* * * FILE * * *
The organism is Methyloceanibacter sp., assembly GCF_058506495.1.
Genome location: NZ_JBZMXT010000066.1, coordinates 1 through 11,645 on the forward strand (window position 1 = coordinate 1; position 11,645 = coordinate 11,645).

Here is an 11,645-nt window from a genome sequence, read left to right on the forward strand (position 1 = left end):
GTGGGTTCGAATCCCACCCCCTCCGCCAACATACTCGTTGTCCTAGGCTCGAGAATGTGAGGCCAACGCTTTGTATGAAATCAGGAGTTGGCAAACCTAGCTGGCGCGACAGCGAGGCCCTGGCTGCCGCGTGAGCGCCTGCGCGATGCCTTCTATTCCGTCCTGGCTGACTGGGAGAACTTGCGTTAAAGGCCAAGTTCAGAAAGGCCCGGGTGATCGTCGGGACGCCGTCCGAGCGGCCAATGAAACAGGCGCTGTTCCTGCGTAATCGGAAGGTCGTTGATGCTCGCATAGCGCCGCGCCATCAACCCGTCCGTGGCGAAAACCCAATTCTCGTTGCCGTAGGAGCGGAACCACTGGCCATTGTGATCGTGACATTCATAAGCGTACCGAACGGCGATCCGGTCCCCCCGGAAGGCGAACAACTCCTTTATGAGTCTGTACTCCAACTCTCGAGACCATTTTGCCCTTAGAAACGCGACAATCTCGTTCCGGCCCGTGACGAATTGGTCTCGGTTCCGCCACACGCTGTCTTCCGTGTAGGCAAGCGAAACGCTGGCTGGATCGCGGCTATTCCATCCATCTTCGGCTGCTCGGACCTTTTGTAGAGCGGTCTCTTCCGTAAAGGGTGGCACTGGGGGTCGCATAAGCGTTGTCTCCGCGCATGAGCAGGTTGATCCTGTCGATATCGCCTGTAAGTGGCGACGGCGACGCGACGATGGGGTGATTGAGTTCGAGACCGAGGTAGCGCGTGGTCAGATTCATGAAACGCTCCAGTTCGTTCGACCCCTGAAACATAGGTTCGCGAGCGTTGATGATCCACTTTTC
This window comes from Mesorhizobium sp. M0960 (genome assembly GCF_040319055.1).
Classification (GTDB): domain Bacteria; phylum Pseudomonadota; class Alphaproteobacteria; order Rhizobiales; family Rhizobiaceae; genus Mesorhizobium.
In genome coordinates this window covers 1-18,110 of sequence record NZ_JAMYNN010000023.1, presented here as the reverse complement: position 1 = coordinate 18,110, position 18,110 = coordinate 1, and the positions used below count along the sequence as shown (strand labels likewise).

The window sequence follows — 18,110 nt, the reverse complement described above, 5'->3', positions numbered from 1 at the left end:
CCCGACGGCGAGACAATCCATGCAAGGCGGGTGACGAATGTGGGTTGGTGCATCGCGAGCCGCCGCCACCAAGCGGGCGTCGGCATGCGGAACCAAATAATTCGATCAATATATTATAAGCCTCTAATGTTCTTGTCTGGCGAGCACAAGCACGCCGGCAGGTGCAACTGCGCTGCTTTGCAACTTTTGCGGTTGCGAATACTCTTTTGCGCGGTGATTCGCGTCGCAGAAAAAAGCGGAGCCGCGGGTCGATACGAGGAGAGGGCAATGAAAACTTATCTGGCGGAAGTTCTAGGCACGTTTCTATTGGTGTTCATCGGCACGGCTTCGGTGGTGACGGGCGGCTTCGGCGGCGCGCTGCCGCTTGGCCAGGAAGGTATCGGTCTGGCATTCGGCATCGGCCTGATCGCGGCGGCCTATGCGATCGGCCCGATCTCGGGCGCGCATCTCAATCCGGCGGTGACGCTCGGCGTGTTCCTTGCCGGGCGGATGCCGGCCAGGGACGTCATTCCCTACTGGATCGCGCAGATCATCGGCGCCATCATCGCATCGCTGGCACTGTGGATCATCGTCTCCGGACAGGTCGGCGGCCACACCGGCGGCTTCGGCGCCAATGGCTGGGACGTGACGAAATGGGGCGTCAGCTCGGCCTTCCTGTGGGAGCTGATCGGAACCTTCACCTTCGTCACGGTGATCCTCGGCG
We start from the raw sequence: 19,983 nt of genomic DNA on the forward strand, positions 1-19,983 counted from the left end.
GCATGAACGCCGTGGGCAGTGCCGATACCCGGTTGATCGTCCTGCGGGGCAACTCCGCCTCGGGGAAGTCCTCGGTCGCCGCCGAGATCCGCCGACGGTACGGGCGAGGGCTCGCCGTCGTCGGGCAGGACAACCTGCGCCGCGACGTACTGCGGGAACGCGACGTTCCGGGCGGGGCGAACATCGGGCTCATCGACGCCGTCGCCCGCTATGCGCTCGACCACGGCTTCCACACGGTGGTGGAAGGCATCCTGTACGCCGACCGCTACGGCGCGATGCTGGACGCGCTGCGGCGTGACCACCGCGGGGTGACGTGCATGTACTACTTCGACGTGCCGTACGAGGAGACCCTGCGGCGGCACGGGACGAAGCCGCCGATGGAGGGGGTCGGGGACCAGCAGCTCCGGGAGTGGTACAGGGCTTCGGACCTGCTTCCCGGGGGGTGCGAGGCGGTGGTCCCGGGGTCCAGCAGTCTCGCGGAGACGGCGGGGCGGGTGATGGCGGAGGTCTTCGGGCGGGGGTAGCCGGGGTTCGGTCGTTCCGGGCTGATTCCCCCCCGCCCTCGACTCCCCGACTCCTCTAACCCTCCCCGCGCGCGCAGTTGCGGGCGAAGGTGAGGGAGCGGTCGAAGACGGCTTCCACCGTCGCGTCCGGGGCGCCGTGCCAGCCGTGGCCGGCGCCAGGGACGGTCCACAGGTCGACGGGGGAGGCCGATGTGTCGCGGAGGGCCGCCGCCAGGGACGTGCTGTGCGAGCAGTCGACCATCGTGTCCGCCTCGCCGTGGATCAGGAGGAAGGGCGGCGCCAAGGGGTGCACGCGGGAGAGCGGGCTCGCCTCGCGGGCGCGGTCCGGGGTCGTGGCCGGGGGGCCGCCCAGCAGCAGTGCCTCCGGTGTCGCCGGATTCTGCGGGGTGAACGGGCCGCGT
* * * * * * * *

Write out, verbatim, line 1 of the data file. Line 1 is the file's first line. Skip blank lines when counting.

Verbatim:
The organism is Methyloceanibacter sp., assembly GCF_058506495.1.